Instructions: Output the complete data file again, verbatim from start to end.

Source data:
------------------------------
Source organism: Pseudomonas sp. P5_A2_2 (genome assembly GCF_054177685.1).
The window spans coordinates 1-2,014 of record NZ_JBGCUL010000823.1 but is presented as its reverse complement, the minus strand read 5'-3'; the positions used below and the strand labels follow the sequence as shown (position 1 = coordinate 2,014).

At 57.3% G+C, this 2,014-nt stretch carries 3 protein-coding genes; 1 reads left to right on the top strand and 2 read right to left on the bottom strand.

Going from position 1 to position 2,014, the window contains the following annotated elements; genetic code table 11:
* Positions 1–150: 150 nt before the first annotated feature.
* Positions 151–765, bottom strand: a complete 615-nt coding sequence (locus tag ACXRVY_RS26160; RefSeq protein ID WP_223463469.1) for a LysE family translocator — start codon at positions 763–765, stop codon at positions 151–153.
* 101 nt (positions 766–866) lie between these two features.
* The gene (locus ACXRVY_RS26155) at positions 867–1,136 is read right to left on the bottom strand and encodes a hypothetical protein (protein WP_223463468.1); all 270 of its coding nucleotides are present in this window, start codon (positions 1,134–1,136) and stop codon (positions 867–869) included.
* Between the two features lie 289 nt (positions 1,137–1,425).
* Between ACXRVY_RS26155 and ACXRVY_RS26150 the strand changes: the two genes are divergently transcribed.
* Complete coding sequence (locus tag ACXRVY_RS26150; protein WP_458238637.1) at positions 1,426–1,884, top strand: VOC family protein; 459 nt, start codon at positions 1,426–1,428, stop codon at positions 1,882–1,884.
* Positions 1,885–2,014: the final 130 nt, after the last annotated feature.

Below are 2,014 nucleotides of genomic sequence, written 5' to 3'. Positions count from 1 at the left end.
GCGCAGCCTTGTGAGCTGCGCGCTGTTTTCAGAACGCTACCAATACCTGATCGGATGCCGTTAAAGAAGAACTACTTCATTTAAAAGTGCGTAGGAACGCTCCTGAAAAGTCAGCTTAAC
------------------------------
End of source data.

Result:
Source organism: Pseudomonas sp. P5_A2_2 (genome assembly GCF_054177685.1).
The window spans coordinates 1-2,014 of record NZ_JBGCUL010000823.1 but is presented as its reverse complement, the minus strand read 5'-3'; the positions used below and the strand labels follow the sequence as shown (position 1 = coordinate 2,014).

At 57.3% G+C, this 2,014-nt stretch carries 3 protein-coding genes; 1 reads left to right on the top strand and 2 read right to left on the bottom strand.

Going from position 1 to position 2,014, the window contains the following annotated elements; genetic code table 11:
* Positions 1–150: 150 nt before the first annotated feature.
* Positions 151–765, bottom strand: a complete 615-nt coding sequence (locus tag ACXRVY_RS26160; RefSeq protein ID WP_223463469.1) for a LysE family translocator — start codon at positions 763–765, stop codon at positions 151–153.
* 101 nt (positions 766–866) lie between these two features.
* The gene (locus ACXRVY_RS26155) at positions 867–1,136 is read right to left on the bottom strand and encodes a hypothetical protein (protein WP_223463468.1); all 270 of its coding nucleotides are present in this window, start codon (positions 1,134–1,136) and stop codon (positions 867–869) included.
* Between the two features lie 289 nt (positions 1,137–1,425).
* Between ACXRVY_RS26155 and ACXRVY_RS26150 the strand changes: the two genes are divergently transcribed.
* Complete coding sequence (locus tag ACXRVY_RS26150; protein WP_458238637.1) at positions 1,426–1,884, top strand: VOC family protein; 459 nt, start codon at positions 1,426–1,428, stop codon at positions 1,882–1,884.
* Positions 1,885–2,014: the final 130 nt, after the last annotated feature.

Below are 2,014 nucleotides of genomic sequence, written 5' to 3'. Positions count from 1 at the left end.
GCGCAGCCTTGTGAGCTGCGCGCTGTTTTCAGAACGCTACCAATACCTGATCGGATGCCGTTAAAGAAGAACTACTTCATTTAAAAGTGCGTAGGAACGCTCCTGAAAAGTCAGCTTAAC